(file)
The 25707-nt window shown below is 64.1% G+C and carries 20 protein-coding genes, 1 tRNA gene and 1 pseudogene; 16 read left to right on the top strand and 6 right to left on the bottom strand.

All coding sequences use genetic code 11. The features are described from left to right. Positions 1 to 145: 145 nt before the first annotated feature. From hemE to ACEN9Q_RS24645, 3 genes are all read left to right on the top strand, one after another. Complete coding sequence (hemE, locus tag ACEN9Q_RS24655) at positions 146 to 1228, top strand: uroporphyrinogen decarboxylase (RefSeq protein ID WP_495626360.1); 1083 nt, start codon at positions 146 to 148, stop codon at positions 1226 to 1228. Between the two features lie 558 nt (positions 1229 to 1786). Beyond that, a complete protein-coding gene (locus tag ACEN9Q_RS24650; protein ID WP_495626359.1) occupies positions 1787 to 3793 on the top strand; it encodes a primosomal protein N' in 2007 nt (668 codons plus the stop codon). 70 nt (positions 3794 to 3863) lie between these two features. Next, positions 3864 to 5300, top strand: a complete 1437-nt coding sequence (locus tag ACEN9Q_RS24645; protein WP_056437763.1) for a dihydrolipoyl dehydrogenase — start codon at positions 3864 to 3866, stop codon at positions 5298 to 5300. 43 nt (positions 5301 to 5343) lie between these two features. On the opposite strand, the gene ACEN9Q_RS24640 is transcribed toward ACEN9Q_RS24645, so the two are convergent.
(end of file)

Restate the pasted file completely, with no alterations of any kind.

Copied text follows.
The 25707-nt window shown below is 64.1% G+C and carries 20 protein-coding genes, 1 tRNA gene and 1 pseudogene; 16 read left to right on the top strand and 6 right to left on the bottom strand.

All coding sequences use genetic code 11. The features are described from left to right. Positions 1 to 145: 145 nt before the first annotated feature. From hemE to ACEN9Q_RS24645, 3 genes are all read left to right on the top strand, one after another. Complete coding sequence (hemE, locus tag ACEN9Q_RS24655) at positions 146 to 1228, top strand: uroporphyrinogen decarboxylase (RefSeq protein ID WP_495626360.1); 1083 nt, start codon at positions 146 to 148, stop codon at positions 1226 to 1228. Between the two features lie 558 nt (positions 1229 to 1786). Beyond that, a complete protein-coding gene (locus tag ACEN9Q_RS24650; protein ID WP_495626359.1) occupies positions 1787 to 3793 on the top strand; it encodes a primosomal protein N' in 2007 nt (668 codons plus the stop codon). 70 nt (positions 3794 to 3863) lie between these two features. Next, positions 3864 to 5300, top strand: a complete 1437-nt coding sequence (locus tag ACEN9Q_RS24645; protein WP_056437763.1) for a dihydrolipoyl dehydrogenase — start codon at positions 3864 to 3866, stop codon at positions 5298 to 5300. 43 nt (positions 5301 to 5343) lie between these two features. On the opposite strand, the gene ACEN9Q_RS24640 is transcribed toward ACEN9Q_RS24645, so the two are convergent.